“Median incomes of Scandinavian descendants are 20 per cent higher than average US incomes. It is true that poverty rates in Scandinavian countries are lower than in the US. However, the poverty rate among descendants of Nordic immigrants in the US today is half the average poverty rate of Americans – this has been a consistent finding for decades. In fact, Scandinavian Americans have lower poverty rates than Scandinavian citizens who have not emigrated … the median household income in the United States is $51,914. This can be compared with a median household income of $61,920 for Danish Americans, $59,379 for Finnish-Americans, $60,935 for Norwegian Americans and $61,549 for Swedish Americans. There is also a group identifying themselves simply as ‘Scandinavian Americans’ in the US Census. The median household income for this group is even higher at $66,219 … Danish Americans have a contribution to GDP per capita 37 per cent higher than Danes still living in Denmark; Swedish Americans contribute 39 per cent more to GDP per capita than Swedes living in Sweden; and Finnish Americans contribute 47 per cent more than Finns living in Finland.” (20)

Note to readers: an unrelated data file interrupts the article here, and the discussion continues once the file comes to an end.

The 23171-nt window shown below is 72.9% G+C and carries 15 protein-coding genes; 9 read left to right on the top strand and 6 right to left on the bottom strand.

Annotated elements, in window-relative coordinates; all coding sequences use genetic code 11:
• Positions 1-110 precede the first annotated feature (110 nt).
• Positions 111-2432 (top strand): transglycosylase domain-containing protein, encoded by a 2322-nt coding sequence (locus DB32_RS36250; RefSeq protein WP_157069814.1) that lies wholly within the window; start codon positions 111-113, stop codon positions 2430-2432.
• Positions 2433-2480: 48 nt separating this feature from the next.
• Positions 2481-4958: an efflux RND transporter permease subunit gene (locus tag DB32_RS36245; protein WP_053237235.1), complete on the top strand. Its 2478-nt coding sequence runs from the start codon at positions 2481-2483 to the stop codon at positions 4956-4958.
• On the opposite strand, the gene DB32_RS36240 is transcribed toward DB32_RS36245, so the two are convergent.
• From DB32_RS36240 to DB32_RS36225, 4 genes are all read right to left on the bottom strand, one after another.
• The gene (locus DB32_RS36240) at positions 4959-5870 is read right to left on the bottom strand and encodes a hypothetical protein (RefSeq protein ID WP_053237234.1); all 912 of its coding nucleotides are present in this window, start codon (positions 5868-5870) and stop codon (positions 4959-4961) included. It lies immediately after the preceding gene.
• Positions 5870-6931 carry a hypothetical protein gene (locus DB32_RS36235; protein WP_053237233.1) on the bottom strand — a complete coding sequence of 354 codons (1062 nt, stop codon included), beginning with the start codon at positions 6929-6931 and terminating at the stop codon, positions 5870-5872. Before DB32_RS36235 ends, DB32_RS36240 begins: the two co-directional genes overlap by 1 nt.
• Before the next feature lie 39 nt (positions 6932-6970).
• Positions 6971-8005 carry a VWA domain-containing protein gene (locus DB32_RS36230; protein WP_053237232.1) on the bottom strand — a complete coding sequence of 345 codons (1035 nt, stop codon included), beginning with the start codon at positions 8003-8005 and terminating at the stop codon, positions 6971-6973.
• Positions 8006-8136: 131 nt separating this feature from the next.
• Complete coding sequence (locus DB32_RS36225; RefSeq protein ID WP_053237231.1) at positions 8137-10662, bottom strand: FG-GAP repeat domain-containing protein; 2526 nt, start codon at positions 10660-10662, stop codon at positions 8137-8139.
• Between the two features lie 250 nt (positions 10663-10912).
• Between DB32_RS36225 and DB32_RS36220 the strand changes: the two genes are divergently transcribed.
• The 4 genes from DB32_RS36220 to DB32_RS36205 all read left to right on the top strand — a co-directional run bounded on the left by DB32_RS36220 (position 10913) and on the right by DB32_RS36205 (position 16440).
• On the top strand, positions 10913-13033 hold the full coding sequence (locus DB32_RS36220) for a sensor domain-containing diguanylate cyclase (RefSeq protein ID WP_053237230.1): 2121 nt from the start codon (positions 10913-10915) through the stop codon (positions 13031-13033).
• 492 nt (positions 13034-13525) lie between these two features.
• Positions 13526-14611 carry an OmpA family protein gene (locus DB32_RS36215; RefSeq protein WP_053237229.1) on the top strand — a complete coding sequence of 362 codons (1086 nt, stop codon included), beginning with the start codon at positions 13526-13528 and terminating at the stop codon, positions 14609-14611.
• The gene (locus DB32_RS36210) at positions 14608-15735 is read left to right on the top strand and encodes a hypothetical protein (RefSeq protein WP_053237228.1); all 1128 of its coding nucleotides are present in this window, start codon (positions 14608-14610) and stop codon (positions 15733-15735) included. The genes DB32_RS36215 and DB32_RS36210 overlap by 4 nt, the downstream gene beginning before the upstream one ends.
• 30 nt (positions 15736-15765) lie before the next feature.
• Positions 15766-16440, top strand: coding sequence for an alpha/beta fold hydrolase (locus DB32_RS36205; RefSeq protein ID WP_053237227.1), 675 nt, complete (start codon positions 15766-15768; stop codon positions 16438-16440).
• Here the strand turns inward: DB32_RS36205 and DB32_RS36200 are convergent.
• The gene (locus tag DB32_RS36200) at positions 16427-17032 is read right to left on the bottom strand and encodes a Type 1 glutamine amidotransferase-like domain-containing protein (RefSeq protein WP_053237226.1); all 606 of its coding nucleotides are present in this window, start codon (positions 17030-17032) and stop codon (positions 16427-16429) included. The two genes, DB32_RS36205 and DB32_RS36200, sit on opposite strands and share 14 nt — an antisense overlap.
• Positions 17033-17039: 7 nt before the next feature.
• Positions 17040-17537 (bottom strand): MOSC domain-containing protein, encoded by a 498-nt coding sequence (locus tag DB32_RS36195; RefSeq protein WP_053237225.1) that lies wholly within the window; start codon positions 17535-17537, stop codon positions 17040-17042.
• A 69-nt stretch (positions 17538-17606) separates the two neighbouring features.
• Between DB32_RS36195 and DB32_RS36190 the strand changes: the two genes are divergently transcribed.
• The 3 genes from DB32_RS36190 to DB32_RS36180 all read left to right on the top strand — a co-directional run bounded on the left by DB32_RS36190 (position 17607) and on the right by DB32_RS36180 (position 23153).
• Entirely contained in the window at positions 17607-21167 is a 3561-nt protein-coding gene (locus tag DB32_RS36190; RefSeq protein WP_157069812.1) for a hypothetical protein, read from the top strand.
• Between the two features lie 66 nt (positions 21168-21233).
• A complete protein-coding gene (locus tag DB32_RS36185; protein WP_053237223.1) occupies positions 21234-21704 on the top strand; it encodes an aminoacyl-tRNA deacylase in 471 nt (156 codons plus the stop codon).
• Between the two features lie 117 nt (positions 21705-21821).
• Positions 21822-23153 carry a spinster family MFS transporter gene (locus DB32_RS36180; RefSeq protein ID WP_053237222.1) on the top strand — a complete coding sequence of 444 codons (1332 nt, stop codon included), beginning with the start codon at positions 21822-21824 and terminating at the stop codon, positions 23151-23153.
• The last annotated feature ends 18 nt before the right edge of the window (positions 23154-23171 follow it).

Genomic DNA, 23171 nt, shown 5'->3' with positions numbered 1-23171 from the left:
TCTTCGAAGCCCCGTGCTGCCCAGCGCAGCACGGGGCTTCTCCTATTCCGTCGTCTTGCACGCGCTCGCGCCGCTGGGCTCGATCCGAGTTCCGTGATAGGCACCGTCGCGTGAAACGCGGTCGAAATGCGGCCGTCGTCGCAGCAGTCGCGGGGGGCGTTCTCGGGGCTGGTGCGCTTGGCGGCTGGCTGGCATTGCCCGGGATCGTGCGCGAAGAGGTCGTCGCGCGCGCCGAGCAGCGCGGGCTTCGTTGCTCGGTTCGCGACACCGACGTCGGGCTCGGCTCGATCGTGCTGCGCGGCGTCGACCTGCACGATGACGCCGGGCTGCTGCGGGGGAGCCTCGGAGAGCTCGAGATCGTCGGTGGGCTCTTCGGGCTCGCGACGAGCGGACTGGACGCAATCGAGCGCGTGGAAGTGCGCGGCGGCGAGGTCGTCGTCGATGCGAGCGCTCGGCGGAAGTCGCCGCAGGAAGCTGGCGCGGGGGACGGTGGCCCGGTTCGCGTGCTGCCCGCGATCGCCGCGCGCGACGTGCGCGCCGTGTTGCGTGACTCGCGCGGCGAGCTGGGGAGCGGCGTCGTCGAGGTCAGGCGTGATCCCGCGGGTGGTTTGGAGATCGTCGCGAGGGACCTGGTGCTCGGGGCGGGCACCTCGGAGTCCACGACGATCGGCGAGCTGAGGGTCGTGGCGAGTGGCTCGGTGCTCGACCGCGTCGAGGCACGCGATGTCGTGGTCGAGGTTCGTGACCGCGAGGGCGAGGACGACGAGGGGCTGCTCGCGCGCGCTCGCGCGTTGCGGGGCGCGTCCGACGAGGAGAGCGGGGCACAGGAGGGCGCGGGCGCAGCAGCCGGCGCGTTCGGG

Sanandaji examined the cultural history of the Nordic countries and discovered that in the previous centuries (from the 19th century onward) citizens typically made their living from difficult agriculture in harsh economic conditions. It is no secret that these countries are in a very cold region and that it is not easy to make a living from farming. Citizens by and large adhered to Calvinist religious doctrine and were quite conservative in their outlook. These factors, together with a general attitude of self-sufficiency, contributed to a frugal and productive work culture. To a large extent, this culture persists today.
The same culture also prevails among Nordic peoples who have immigrated to the United States. Significantly, these immigrants outperform the average American in terms of economic income. It is difficult to conclude that it is any factor other than the culture of thrift so typical of that part of the world that has ensured this impressive outcome.